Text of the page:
- The Washington Times - Saturday, January 5, 2008


Rising fuel costs will be the main culprit cutting into U.S. airlines’ profits this year, with credit market turmoil and slowing passenger demand also expected to hamper the industry worldwide.

High jet-fuel prices will limit airlines’ combined profitability to between $3.5 billion and $4.5 billion in 2008, compared with last year’s estimated profit of $5 billion, the Air Transport Association said yesterday. In the meantime, the International Air Transport Association, which anticipates profits for domestic and foreign carriers to fall to $5 billion from $5.6 billion, called signs of weakening passenger demand a “warning bell” for 2008.

To bolster their finances in the face of a slowing American economy, more expensive fuel and higher borrowing costs, U.S.-based carriers must continue to improve fuel and other efficiencies while increasing their share of business and international travel, said ATA Chief Economist John Heimlich.

Higher fares also seem likely.

A spokeswoman for United Airlines said yesterday that the second-largest U.S. carrier raised domestic fares by $10 to $20 round trip to offset rising fuel costs. The move is the latest in a series airlines have attempted in recent months as the price of jet fuel soars.

Shares of major carriers were pummeled in 2007 with big drops coming at the end of the year, as oil prices climbed toward $100 a barrel — a threshold broken earlier this week. Light, sweet crude for February delivery fell $1.96 to $97.22 a barrel in on the New York Mercantile Exchange yesterday.

“Rising oil prices have a disproportionately negative impact on U.S. carriers, since oil is traded in dollars,” Mr. Heimlich wrote in an e-mail. “Foreign carriers generally have more robust hedge positions than U.S. carriers, leaving them less exposed to the soaring oil prices.”

Despite the expected decline in U.S. carriers’ profitability, a 2008 profit would mark the industry’s third straight one, which has not happened since 1998-2000 and would follow a five-year combined loss of $35 billion, Mr. Heimlich said. His profit forecast includes domestic passenger and cargo airlines, while excluding bankruptcy and other charges.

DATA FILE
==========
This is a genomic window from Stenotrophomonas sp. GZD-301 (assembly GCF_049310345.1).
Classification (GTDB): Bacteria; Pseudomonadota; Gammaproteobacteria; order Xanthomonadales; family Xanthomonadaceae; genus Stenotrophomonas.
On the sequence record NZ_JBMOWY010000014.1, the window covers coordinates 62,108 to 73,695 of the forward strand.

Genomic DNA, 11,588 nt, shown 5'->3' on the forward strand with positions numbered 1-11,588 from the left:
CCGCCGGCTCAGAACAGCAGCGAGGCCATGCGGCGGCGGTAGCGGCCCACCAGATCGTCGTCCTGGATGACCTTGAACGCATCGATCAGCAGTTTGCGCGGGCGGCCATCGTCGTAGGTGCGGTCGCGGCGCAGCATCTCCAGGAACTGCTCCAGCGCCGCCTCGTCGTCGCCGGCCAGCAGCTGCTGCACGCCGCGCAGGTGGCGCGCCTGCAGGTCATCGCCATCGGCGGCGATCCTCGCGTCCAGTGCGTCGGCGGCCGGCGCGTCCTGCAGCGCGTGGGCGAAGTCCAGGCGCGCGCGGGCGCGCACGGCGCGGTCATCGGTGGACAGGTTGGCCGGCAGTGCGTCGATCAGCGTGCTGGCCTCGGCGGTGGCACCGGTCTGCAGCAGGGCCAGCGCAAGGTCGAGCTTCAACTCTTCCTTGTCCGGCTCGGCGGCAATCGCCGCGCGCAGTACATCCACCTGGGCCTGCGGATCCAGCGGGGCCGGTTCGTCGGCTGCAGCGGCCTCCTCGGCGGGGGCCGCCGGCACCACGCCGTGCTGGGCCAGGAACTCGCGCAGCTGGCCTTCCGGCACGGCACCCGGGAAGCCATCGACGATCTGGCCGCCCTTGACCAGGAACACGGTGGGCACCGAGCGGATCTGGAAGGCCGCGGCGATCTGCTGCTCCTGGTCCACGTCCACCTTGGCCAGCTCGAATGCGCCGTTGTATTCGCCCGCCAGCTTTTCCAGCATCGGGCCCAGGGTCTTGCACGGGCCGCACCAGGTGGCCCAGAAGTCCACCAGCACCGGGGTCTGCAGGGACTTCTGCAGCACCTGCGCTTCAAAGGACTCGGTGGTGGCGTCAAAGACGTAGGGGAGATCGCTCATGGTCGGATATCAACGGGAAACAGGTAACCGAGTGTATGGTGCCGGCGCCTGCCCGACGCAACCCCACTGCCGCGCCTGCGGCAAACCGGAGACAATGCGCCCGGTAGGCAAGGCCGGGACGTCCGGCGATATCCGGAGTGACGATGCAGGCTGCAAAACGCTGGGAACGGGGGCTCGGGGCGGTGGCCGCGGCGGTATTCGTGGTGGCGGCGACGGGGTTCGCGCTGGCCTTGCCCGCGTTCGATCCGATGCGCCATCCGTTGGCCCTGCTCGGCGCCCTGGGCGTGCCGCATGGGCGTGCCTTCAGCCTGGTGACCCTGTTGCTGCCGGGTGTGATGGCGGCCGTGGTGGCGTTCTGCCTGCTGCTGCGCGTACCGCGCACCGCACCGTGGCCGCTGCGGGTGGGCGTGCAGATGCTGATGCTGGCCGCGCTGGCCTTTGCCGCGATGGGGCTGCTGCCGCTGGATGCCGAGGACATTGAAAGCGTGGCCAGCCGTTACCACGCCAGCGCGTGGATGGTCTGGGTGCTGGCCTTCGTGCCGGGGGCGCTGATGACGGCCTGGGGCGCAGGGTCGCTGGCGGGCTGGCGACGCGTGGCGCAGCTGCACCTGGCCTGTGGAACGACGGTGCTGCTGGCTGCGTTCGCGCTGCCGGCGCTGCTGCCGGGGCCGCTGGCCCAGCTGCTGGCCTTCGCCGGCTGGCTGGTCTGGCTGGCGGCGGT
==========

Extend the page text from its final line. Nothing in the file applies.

Fuel costs are now the single biggest cost for airlines, followed by labor. Jet fuel accounted for more than a quarter of U.S. airlines’ operating expenses in the second quarter of 2007, and are expected to represent about 28 percent of global expenses in 2007, according to industry officials.

Jet fuel prices hit about $2.65 a gallon in November, compared to $1.80 a gallon a year earlier, according to the U.S. Energy Department.

The international airlines’ trade group said yesterday that passenger traffic, as measured by revenue-per-kilometer flown, increased 9.3 percent in November, compared with the same month last year. Through the first 11 months of 2007, passenger traffic rose 7.5 percent compared with last year.

International air-freight demand also grew in November, but the 3.5 percent jump was down from October’s 3.6 percent growth. Through November, freight demand is up 3.9 percent compared with the year-ago period.

The outlook, however, is less rosy.

“We ring in 2008 with a warning bell,” IATA Chief Executive Giovanni Bisignani said, pointing to concerns ranging from high oil prices to the global credit crunch.

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